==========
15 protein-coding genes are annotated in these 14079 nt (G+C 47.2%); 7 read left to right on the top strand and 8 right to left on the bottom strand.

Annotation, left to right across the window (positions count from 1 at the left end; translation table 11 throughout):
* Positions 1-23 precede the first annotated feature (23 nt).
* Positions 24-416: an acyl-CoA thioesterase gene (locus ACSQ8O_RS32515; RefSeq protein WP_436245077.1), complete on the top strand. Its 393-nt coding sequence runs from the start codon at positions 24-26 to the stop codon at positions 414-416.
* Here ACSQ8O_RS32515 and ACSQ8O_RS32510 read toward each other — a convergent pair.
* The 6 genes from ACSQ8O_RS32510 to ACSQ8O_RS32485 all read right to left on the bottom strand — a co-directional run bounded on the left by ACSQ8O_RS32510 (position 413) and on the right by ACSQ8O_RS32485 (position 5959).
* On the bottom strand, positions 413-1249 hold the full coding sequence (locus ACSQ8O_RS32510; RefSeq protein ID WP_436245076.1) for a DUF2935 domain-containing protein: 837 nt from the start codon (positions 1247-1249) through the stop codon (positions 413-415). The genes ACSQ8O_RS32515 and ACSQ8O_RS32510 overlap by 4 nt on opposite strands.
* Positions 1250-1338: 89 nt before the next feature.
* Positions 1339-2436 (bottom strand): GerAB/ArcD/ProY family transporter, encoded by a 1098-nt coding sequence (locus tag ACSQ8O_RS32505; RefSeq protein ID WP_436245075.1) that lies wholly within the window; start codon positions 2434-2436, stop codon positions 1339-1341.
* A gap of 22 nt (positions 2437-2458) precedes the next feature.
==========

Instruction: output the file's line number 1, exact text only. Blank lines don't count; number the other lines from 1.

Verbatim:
15 protein-coding genes are annotated in these 14079 nt (G+C 47.2%); 7 read left to right on the top strand and 8 right to left on the bottom strand.